Place your baby down to sleep when they are tired, but not yet overtired, a.k.a. the magic sleep window. It should be simple, right? We know it’s not always as easy as it sounds! Below are some helpful hints at making this task easier!
We recommend using wakeful periods based on your baby’s age as a guide for determining when your little one needs sleep. Wakeful periods refer to the average amount of time your child can stay awake before becoming overtired. Knowing those average times will make your lives much easier! A baby whose awake time is limited to an age appropriate length will be able to settle and drift off to sleep more easily, and will stay asleep longer, than a baby who has been awake and stimulated for too long a time.
Typically, a newborn can only comfortably stay awake for 45 minutes to 1 hour before needing her next nap. As a baby gets older that wakeful period will slowly stretch and by 4 months most children will be able to happily keep their eyes open for up to 1.5-2 hours. By 6 months, usually 2-2.5 hours can be comfortably tolerated, and a slightly older baby may be able to stay awake and happy for up to 3-4 hours.
It is equally important to learn your little ones’ tired cues, which can include yawning, looking less alert, pulling his ears and rubbing his eyes. Watch your baby carefully and if you notice any tired cues (even prior to the end of their optimal wake window), begin a brief soothing routine and place him down for sleep. The opposite is also true. If the optimal awake time has passed, but you haven’t yet noticed any tired signs, you should still begin your soothing routine and place your baby down for sleep. Some little ones are very good at hiding tired signals so be mindful of your baby’s wake time and put him down even if he seems ready to party!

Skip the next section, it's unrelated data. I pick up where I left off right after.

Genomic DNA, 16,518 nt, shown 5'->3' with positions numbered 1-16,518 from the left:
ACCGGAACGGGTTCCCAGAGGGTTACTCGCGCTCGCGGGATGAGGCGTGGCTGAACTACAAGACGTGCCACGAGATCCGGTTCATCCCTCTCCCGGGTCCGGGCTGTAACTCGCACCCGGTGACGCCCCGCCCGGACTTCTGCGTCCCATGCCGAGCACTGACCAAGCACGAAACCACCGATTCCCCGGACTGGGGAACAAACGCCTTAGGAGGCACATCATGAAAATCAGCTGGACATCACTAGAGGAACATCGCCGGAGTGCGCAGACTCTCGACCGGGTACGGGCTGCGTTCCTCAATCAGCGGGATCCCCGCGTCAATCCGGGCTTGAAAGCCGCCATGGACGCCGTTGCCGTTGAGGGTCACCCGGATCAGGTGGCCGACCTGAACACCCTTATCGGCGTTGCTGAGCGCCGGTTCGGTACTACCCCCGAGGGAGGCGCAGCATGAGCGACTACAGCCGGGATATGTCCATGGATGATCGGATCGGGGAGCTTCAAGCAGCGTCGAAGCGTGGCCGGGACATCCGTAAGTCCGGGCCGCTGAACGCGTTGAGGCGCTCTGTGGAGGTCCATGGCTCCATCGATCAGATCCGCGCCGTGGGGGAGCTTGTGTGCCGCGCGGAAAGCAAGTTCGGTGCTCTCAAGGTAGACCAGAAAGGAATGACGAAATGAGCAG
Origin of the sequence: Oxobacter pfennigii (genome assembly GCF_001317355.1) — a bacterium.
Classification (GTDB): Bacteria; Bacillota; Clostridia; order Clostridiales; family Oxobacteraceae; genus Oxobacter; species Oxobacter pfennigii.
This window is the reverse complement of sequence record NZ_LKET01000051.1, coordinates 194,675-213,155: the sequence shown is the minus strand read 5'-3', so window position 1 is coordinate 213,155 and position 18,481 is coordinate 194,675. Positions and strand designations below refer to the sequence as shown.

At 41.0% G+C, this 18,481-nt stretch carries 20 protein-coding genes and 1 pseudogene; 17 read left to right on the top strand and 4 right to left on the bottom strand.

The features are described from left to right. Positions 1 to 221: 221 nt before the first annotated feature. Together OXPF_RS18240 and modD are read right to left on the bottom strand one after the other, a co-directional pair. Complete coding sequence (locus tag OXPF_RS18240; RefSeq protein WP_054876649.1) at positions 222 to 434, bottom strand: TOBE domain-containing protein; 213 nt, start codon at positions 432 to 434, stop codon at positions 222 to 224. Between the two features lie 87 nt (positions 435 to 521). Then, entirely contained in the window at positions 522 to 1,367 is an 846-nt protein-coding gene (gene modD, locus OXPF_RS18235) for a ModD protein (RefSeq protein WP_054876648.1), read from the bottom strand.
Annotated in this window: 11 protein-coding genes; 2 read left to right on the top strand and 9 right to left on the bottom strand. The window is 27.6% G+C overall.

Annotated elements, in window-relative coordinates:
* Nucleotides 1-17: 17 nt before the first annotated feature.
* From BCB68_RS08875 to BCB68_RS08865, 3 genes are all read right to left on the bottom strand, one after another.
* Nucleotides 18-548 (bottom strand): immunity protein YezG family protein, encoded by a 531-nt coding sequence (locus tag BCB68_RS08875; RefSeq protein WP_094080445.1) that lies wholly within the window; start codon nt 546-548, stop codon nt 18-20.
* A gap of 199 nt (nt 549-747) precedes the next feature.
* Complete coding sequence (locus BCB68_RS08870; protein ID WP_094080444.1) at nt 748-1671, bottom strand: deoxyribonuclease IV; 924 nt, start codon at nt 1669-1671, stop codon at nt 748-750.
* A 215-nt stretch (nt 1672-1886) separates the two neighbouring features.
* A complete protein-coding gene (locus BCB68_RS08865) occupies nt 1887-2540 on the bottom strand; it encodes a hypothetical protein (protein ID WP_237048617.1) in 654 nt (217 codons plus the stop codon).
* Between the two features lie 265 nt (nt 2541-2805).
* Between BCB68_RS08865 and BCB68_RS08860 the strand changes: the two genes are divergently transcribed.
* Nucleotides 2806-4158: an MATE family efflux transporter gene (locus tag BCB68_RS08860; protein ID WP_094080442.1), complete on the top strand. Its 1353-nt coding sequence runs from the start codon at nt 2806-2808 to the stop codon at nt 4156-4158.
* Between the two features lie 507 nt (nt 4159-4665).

Why is it so important to identify this magic window of time? If your baby has been awake for too long he will become overtired, which means his brain has signaled for the release of cortisol, a.k.a the wakeful hormone. An overtired baby will either be fussy and irritable, or will appear wide-awake and wired. Either way, placing your baby down for sleep once they have already reached an overtired state will result in difficulty falling asleep and staying asleep. If you are able to identify your baby’s correct sleep window (by using the clock and sleepy cues as a guide) he will settle more easily and sleep more soundly. The result: a happier, well-rested baby and family.
Lauren studied under Deborah Pedrick, a pioneer in the field and founder of the Family Sleep Institute (FSI) and International Association of Child Sleep Consultants. She is thrilled to be able to educate families on the importance of sleep and to empower parents with the knowledge and ability to teach their kids to love sleep as much as her girls do!